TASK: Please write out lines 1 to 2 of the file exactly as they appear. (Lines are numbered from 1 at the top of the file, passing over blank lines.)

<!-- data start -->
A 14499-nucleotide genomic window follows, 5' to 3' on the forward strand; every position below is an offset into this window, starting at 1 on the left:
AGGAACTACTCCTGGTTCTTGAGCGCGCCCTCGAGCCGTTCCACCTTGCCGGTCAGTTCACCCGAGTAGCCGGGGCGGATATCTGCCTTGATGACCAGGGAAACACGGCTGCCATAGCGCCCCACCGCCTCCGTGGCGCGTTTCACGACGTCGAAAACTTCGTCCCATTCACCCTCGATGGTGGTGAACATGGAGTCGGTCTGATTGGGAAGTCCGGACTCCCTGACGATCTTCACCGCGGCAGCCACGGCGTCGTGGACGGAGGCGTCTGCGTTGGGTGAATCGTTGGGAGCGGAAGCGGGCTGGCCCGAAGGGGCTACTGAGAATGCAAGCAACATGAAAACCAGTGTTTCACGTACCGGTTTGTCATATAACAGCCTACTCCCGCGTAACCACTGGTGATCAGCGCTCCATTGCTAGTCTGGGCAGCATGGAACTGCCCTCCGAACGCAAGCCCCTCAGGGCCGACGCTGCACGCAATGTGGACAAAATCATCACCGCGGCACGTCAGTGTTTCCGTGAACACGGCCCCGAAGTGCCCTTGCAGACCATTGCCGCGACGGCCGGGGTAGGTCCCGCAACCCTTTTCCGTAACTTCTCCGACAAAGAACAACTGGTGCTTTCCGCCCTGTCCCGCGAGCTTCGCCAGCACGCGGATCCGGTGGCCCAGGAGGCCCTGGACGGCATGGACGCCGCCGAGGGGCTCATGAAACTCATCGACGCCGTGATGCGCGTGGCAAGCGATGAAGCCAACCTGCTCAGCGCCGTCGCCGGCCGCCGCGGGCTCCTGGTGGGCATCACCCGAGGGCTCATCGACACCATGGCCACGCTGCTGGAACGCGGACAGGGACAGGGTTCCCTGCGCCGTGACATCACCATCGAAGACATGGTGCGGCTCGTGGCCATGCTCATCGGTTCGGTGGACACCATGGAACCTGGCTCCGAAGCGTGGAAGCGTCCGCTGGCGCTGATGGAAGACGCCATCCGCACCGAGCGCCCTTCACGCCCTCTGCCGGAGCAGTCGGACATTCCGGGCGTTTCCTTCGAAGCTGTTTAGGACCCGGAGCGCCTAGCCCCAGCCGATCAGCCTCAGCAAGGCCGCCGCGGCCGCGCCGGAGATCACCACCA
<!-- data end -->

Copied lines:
A 14499-nucleotide genomic window follows, 5' to 3' on the forward strand; every position below is an offset into this window, starting at 1 on the left:
AGGAACTACTCCTGGTTCTTGAGCGCGCCCTCGAGCCGTTCCACCTTGCCGGTCAGTTCACCCGAGTAGCCGGGGCGGATATCTGCCTTGATGACCAGGGAAACACGGCTGCCATAGCGCCCCACCGCCTCCGTGGCGCGTTTCACGACGTCGAAAACTTCGTCCCATTCACCCTCGATGGTGGTGAACATGGAGTCGGTCTGATTGGGAAGTCCGGACTCCCTGACGATCTTCACCGCGGCAGCCACGGCGTCGTGGACGGAGGCGTCTGCGTTGGGTGAATCGTTGGGAGCGGAAGCGGGCTGGCCCGAAGGGGCTACTGAGAATGCAAGCAACATGAAAACCAGTGTTTCACGTACCGGTTTGTCATATAACAGCCTACTCCCGCGTAACCACTGGTGATCAGCGCTCCATTGCTAGTCTGGGCAGCATGGAACTGCCCTCCGAACGCAAGCCCCTCAGGGCCGACGCTGCACGCAATGTGGACAAAATCATCACCGCGGCACGTCAGTGTTTCCGTGAACACGGCCCCGAAGTGCCCTTGCAGACCATTGCCGCGACGGCCGGGGTAGGTCCCGCAACCCTTTTCCGTAACTTCTCCGACAAAGAACAACTGGTGCTTTCCGCCCTGTCCCGCGAGCTTCGCCAGCACGCGGATCCGGTGGCCCAGGAGGCCCTGGACGGCATGGACGCCGCCGAGGGGCTCATGAAACTCATCGACGCCGTGATGCGCGTGGCAAGCGATGAAGCCAACCTGCTCAGCGCCGTCGCCGGCCGCCGCGGGCTCCTGGTGGGCATCACCCGAGGGCTCATCGACACCATGGCCACGCTGCTGGAACGCGGACAGGGACAGGGTTCCCTGCGCCGTGACATCACCATCGAAGACATGGTGCGGCTCGTGGCCATGCTCATCGGTTCGGTGGACACCATGGAACCTGGCTCCGAAGCGTGGAAGCGTCCGCTGGCGCTGATGGAAGACGCCATCCGCACCGAGCGCCCTTCACGCCCTCTGCCGGAGCAGTCGGACATTCCGGGCGTTTCCTTCGAAGCTGTTTAGGACCCGGAGCGCCTAGCCCCAGCCGATCAGCCTCAGCAAGGCCGCCGCGGCCGCGCCGGAGATCACCACCA